People are sometimes surprised when I tell them that more than $40 Billion of DRAM chips are sold every year – but have you ever wondered where they all go?
As reported by Chipworks last week, the Apple iPhone 6S is using 2GB of LPDDR4 DRAM. This means that Apple is now joining other phones such as the LG Gflex2, the Samsung Galaxy S6, Xiaomi Mi Note Pro, HTC OneM9, and several others in using LPDDR4 RAM.
There was a huge technology announcement on 3D XPoint(tm) technology about 3 weeks ago – but without many details. I’m at the IDF2015 conference in San Francisco this week and we learned a lot more.
A customer asked us, “Do I need DDR4 write CRC beyond a certain frequency?”
The answer is far from simple; it’s dependent on many factors including the type of system it is, the other types of error correction (ECC) that may be in use, the system’s tolerance of errors, and the system’s ability to spare the bandwidth required for the write CRC function. Since I’ve been asked a few times and since the answer is so complex, I created the flowchart here to show some paths through the possible choices.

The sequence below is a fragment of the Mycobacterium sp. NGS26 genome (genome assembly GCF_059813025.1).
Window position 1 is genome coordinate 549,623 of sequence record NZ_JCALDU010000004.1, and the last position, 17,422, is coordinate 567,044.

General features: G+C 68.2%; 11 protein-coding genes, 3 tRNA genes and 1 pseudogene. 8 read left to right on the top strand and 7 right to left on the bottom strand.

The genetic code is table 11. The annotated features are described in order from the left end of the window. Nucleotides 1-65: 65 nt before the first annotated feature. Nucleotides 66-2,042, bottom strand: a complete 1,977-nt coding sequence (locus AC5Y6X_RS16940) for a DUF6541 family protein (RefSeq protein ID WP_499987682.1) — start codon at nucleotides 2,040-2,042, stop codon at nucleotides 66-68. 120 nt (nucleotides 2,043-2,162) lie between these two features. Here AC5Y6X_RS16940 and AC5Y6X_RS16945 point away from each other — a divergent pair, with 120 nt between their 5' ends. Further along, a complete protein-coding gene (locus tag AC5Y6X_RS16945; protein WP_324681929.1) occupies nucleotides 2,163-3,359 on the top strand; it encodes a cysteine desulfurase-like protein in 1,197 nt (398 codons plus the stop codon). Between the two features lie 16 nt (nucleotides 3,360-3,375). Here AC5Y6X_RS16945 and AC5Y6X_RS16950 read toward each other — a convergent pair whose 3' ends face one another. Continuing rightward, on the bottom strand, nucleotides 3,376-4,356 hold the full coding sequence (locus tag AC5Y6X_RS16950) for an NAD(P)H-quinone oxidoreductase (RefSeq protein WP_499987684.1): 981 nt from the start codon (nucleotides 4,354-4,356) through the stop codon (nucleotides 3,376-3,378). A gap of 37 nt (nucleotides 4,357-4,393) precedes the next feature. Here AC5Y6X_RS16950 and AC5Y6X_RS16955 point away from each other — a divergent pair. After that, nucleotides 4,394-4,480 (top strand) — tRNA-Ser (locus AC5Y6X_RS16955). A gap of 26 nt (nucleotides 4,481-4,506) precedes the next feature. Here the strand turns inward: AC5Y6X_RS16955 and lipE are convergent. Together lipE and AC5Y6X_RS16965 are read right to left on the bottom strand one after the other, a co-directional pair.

Our friends in Synopsys’s Verification Group have been putting together an excellent set of Memory Verification IP (VIP) for DDR4, DDR3, LPDDR4, LPDDR3, that complements our other VIP for Flash, MIPI, PCIe, AMBA, Ethernet, HDMI, SATA, etc…
Samsung made a big event of the launch of the Galaxy S6 today (April 10th, 2015) making the S6 and S6 Edge available at multiple US and international retailers simultaneously. The Galaxy S6 is based around Samsung’s own Exynos 7420 application processor and LPDDR4 DRAM.
I’m thrilled to blog about our latest IP prototyping kits that allow much faster FPGA prototyping of your DDR designs. In the last few years I’ve seen our HAPS prototyping boxes at more and more of our customers, and people I’ve talked to really like the ability to do their software prototyping for their DDR IP on their desktops long before their SoCs are manufactured.
Yesterday was Memcon time again. Memcon is the event that Denali started as a one-day conference in Silicon Valley that is all about memory. After Cadence acquired Denali, Cadence now hosts the event.
As predicted in my earlier blog entry, today is the official launch of Intel’s products supporting DDR4.
JEDEC officially published the LPDDR4 standard today. It is very impressive how quickly LPDDR4 was standardized given the comparably long time it took for DDR4 from start to publication. That is primarily driven by the pace of the smartphone market and the need for increased memory bandwidth year over year which has far outpaced the memory bandwidth growth requirement in the “PC” SDRAM market. The JEDEC committees responsible for this latest publication should be very proud of their achievement. Most of the people on these committees have “regular day jobs” outside of JEDEC and the support from the various companies involved is also appreciated.